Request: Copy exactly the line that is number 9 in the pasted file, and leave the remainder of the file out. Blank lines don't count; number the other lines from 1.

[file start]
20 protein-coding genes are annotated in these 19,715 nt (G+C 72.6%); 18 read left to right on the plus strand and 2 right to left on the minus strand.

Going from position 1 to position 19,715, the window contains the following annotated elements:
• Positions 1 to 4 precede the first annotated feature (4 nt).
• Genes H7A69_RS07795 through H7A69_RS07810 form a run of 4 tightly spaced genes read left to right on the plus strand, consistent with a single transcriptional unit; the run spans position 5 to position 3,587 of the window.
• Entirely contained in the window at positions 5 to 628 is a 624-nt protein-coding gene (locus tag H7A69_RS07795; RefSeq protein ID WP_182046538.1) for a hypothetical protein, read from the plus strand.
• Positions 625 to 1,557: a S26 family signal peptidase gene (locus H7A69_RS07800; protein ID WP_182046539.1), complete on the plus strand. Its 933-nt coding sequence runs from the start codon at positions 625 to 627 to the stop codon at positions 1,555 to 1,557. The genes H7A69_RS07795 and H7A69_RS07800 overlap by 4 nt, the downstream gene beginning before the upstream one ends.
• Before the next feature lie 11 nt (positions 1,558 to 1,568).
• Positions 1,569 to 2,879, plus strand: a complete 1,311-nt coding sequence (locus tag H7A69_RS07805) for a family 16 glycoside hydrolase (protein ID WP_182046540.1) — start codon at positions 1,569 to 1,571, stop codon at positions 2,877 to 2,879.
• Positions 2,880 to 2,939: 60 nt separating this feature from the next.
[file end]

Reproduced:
• Positions 2,880 to 2,939: 60 nt separating this feature from the next.